You Can Be The Proud Owner Of A Staten Island Ferry, If You Can Find A Place To Park It


Staten Island Ferry photo via wikipedia commons

In 2008, Jacques Guillet, walked out of a Manhattan Municipal Building, $152,500 poorer, but the proud owner of a used 3,500-passenger Staten Island Ferry. The former marina owner and sailboat racer had a plan to convert the ferry into a floating dorm for New York City's college students. The numbers seemed be in his favor: the city was facing high real estate costs combined with limited space for student housing. But there was also a big problem. Mr. Guillet had nowhere to park the ferry and the city was asking $1000 a day for berthing privileges. So Mr. Guillet did what many of us do with unwanted items: he tried to sell the boat on eBay.This February, Mr. Guillet posted an ad on eBay for the 300-foot long, 1,640-horsepower, 2500 ton, bright orange boat. For just $500,000, the ferry could have been yours (the price didn't including pickup or shipping). 9000 hits later, there were no takers. The Wall Street Journal reports that Mr. Guillet and his broker, Pat Doland, are still trying to sell the boat. Mr. Guillet and Mr. Dolan have spoken with a few interested buyers. There have been nibbles from an antique dealer, a Jewish wedding promoter (imagine the awesome bar mitzvas), and a hotelier who envisions a floating resort.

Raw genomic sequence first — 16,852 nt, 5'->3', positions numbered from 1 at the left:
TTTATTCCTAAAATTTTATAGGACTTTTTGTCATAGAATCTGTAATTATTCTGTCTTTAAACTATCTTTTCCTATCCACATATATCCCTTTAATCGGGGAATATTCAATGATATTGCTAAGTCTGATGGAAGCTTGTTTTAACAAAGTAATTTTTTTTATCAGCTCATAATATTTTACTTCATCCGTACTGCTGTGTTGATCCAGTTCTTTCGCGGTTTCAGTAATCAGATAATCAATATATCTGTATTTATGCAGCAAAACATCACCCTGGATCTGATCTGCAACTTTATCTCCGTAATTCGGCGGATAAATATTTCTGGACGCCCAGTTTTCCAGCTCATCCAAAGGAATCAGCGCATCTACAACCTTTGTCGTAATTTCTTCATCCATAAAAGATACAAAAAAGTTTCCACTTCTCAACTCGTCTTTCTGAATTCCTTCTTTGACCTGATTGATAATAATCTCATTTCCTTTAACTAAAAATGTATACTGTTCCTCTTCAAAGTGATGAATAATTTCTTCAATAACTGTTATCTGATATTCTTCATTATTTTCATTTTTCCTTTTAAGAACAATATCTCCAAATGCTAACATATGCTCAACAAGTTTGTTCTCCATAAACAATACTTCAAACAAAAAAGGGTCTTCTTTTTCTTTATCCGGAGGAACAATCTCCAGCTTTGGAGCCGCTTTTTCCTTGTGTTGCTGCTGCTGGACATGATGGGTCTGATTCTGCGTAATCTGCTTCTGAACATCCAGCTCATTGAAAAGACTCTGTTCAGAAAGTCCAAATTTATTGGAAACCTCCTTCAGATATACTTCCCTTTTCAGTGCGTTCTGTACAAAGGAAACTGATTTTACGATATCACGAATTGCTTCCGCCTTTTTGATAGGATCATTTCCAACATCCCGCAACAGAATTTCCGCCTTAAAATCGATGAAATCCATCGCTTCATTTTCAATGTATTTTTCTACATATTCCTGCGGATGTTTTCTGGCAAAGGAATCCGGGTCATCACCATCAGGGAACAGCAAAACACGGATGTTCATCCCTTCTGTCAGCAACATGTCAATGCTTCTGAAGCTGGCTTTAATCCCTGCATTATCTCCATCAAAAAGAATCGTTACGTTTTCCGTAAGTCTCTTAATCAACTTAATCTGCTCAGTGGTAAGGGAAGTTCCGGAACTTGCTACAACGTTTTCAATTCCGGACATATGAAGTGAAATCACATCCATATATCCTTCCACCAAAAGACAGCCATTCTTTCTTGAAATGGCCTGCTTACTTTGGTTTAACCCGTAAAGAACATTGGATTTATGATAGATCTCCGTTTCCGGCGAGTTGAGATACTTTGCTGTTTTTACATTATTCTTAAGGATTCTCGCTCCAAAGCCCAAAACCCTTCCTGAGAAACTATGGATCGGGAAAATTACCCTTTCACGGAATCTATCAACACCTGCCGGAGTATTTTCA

The ferries have had a history of purposeful reuse. During the 1970's, one ferry was reused as a floating methadone clinic, and another two ferries were reused as "prison ships" for overflow inmate housing of prisoners from Rikers, where inmates lifted weights and played ping-pong - think of a mobile Alcataraz combined rec-room.

Other repurposing attempts have been less successful. During the 1960s, plans to convert a ferry into a mall with a movie theater never materialized. Other ferry owners have had dreams of turning their ferries into waterfront restaurants, but decades later, their ferries sunk into the Hudson River or were disassembled for scrap.

Mr. Guillet, who made his money in the demolition business, could always sell the 1960's era vessel for scrap. But why should an old beauty go down like that? If you have ever dreamed of owning a ferry, having a floating casino, club or swimming pool, now could be your chance!

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Tags: Boats | New York City

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